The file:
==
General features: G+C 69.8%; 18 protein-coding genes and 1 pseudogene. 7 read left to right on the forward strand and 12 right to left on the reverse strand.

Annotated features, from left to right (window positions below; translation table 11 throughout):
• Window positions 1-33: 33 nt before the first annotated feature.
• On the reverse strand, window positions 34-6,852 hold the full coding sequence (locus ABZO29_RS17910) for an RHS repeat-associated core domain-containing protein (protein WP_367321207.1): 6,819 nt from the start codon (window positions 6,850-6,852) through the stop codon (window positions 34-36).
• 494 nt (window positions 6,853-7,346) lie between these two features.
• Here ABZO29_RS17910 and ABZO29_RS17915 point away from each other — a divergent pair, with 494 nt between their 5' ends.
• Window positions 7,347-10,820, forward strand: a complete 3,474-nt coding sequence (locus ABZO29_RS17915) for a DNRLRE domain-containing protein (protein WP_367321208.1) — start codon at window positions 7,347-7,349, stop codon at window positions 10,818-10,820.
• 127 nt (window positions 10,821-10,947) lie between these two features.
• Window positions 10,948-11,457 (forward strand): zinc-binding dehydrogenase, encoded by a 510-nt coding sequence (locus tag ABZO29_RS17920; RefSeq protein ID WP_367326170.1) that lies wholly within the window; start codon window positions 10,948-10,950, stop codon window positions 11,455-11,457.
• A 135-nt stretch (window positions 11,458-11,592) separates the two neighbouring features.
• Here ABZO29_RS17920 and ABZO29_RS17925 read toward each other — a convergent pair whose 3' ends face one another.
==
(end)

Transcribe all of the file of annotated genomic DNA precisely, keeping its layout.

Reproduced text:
General features: G+C 69.8%; 18 protein-coding genes and 1 pseudogene. 7 read left to right on the forward strand and 12 right to left on the reverse strand.

Annotated features, from left to right (window positions below; translation table 11 throughout):
• Window positions 1-33: 33 nt before the first annotated feature.
• On the reverse strand, window positions 34-6,852 hold the full coding sequence (locus ABZO29_RS17910) for an RHS repeat-associated core domain-containing protein (protein WP_367321207.1): 6,819 nt from the start codon (window positions 6,850-6,852) through the stop codon (window positions 34-36).
• 494 nt (window positions 6,853-7,346) lie between these two features.
• Here ABZO29_RS17910 and ABZO29_RS17915 point away from each other — a divergent pair, with 494 nt between their 5' ends.
• Window positions 7,347-10,820, forward strand: a complete 3,474-nt coding sequence (locus ABZO29_RS17915) for a DNRLRE domain-containing protein (protein WP_367321208.1) — start codon at window positions 7,347-7,349, stop codon at window positions 10,818-10,820.
• 127 nt (window positions 10,821-10,947) lie between these two features.
• Window positions 10,948-11,457 (forward strand): zinc-binding dehydrogenase, encoded by a 510-nt coding sequence (locus tag ABZO29_RS17920; RefSeq protein ID WP_367326170.1) that lies wholly within the window; start codon window positions 10,948-10,950, stop codon window positions 11,455-11,457.
• A 135-nt stretch (window positions 11,458-11,592) separates the two neighbouring features.
• Here ABZO29_RS17920 and ABZO29_RS17925 read toward each other — a convergent pair whose 3' ends face one another.